A former police officer of the dictatorship of Alfredo Stroessner (1954-1989) in Paraguay was sentenced yesterday Tuesday to serve 30 years in prison, however, he will not be sent to prison, because of his advanced age, at the end of one of the few trials for the crimes committed in stone years of the junta in the Latin American state.

Eusebio Torres, 87, was convicted after an eight-day trial in an Asuncion court of torturing prisoners in 1976 who were dissidents or alleged dissidents. The political prisoners called him “The Whip” among themselves because that was the tool he preferred when he “interrogated” them.

“It has been proven that Eusebio Torres Romero subjected the brothers Carlos Ernesto and Luis Alberto Casco, as well as the former’s wife (now deceased) Teresa Dejesus Aguilera de Casco to all kinds of torture,” Judge Manuel Aguirre summarized.

“All those who were considered (…) opponents of the dictatorial regime were tortured, all over the country,” the judge added while reciting his verdict. “Torres directed the interrogations of prisoners in the police investigation department” as “he was the only police officer with a law degree.”

Eusebio Torres participated in the trial digitally, from his home in Asuncion. His previous conviction in 2007 for other crimes was commuted to house arrest as he was already advanced in age. He will not be sent to prison.

Still, the victims and their relatives — some 20 testified at the trial — were overjoyed at the verdict.

“We did not expect this exemplary conviction. Justice was served,” said Carlos Casco, one of the applicants, with tears in his eyes.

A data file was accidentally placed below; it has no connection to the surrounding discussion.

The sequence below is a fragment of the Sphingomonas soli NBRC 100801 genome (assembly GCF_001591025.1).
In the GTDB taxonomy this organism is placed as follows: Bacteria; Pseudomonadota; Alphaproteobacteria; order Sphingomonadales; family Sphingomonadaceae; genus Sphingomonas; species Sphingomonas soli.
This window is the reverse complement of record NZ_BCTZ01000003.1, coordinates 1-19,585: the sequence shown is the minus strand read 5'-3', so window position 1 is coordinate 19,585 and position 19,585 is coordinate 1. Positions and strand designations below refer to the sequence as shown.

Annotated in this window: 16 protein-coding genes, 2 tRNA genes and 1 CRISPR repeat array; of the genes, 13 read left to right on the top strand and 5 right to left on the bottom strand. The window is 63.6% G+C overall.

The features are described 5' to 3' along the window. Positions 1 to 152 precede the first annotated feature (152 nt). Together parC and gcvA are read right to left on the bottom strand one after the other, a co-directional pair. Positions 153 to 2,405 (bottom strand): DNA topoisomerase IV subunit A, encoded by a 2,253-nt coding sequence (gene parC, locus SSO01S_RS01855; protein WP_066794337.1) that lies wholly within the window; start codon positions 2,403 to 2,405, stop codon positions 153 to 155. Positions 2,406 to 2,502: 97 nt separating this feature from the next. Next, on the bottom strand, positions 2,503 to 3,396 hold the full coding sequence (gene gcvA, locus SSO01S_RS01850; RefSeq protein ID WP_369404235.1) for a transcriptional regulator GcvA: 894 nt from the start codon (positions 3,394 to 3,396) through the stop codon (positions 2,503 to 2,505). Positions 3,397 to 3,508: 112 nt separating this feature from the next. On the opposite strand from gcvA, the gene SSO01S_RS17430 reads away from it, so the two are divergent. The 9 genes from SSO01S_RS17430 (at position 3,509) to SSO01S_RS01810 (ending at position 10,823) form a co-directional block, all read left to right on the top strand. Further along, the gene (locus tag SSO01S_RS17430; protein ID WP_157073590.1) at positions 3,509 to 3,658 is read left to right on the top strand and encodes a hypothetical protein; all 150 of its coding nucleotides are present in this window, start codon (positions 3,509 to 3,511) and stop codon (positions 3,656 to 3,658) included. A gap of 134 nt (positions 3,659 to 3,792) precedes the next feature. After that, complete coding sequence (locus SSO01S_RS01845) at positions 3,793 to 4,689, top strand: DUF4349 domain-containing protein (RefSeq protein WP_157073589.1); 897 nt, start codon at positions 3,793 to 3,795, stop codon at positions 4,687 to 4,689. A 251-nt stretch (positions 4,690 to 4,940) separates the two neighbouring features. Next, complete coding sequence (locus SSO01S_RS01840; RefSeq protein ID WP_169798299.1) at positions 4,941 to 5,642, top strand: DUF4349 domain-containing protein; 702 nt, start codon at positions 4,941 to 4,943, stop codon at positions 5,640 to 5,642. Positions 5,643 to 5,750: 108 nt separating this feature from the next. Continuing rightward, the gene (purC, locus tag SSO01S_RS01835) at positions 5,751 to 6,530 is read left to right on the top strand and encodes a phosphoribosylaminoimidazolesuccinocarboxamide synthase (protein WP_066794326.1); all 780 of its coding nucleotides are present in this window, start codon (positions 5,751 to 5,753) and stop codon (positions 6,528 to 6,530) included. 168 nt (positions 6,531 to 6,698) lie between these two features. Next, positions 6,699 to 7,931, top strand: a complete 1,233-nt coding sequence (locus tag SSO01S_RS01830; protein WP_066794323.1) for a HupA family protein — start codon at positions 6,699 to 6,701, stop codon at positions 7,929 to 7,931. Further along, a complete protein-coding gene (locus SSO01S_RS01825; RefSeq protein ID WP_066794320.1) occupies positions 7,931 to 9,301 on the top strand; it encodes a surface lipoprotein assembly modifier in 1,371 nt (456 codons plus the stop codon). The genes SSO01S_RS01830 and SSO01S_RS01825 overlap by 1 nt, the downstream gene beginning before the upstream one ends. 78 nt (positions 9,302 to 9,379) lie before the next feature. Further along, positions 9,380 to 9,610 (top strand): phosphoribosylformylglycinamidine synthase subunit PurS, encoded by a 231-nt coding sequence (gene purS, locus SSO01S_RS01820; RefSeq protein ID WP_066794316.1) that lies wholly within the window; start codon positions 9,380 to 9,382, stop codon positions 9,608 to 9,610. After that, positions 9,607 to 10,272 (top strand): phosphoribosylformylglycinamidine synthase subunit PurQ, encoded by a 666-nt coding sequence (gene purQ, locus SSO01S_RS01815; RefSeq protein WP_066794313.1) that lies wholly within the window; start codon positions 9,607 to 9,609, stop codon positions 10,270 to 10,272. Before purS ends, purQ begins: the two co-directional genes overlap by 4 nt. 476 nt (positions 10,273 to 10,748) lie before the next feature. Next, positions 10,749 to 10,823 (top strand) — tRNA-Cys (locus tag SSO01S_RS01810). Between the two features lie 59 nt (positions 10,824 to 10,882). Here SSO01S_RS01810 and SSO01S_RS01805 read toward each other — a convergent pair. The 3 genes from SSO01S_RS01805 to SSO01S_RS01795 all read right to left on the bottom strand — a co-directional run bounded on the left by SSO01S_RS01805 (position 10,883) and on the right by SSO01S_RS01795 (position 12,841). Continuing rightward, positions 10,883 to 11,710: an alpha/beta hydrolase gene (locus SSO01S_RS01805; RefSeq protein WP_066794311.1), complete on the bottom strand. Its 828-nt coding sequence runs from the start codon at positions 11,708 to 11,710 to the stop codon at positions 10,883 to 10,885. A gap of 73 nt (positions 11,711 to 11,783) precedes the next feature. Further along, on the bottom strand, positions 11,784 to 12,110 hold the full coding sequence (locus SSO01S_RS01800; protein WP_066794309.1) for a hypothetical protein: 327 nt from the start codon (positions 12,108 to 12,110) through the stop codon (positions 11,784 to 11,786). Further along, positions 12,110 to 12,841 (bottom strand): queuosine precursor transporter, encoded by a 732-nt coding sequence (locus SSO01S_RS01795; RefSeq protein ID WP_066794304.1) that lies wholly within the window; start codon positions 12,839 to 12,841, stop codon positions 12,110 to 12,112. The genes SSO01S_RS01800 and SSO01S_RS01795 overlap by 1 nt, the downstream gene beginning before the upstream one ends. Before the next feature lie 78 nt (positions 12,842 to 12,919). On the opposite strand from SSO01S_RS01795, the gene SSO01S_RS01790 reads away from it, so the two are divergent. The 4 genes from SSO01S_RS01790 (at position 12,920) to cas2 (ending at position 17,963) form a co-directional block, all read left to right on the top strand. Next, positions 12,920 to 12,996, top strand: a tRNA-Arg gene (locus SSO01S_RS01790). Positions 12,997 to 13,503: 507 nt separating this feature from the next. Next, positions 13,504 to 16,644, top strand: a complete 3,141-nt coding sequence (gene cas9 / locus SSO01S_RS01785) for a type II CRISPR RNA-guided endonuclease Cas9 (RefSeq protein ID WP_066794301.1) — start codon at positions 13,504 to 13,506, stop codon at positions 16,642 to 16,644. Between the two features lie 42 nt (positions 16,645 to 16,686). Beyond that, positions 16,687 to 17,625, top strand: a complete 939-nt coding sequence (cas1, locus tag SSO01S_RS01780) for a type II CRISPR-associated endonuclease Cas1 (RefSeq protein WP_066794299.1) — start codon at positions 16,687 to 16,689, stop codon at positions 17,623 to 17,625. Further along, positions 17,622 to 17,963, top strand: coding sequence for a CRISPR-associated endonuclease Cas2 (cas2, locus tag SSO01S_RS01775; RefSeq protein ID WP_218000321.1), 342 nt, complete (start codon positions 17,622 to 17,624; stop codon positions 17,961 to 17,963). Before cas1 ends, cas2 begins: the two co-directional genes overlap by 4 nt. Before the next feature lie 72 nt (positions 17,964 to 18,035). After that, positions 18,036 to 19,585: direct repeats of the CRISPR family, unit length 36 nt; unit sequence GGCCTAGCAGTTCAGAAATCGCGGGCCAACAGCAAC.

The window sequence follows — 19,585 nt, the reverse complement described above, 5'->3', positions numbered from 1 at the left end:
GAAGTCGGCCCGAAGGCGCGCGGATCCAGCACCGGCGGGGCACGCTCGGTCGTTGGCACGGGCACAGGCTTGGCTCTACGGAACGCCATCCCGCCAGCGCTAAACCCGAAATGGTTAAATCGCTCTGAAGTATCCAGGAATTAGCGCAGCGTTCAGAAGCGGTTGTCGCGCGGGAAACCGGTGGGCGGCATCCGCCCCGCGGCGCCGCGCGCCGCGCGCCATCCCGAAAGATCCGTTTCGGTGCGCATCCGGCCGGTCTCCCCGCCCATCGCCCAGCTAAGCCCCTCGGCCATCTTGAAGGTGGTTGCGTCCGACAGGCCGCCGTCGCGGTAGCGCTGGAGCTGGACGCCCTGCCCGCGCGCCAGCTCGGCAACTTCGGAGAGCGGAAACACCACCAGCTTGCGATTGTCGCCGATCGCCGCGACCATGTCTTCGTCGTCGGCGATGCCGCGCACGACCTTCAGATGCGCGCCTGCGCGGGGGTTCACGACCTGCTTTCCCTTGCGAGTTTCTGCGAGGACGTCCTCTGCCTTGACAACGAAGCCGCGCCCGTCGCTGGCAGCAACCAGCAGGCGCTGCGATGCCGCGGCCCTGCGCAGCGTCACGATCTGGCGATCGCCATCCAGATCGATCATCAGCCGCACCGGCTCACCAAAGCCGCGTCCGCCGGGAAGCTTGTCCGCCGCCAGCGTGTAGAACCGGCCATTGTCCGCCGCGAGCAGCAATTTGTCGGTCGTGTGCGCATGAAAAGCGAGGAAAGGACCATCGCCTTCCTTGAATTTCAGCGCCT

Eusebio Torres pleaded not guilty and claimed that the eyewitnesses, 49 years after their torture, were “mistaking him” for someone else, they were “confused”. “They confuse me with others”, this justifies “my calmness” and “my honor and reputation” will not be eaten, he said.

The toll of the victims of General Stroessner’s regime in 35 years is 59 extrajudicial executions, 336 disappearances, almost 20,000 illegal imprisonments and some 19,000 cases of torture. In other words, since Paraguay is a country with a small population size, “one resident in 133” became a victim, the Truth and Justice Commission pointed out in its 2008 report.

However, criminal prosecutions in the post-colonial period were rare. Only about ten police officers were tried for torture. As for the dictator Stroessner himself, convicted in absentia, he died quietly in 2006, aged 93, in his golden exile in Brazil.

Many victims complained on the sidelines of the trial that there was apparently a concerted effort to protect the people of the dictatorship. After all, the Colorado party (right), to which the dictator belonged, remains dominant in the Paraguayan political scene.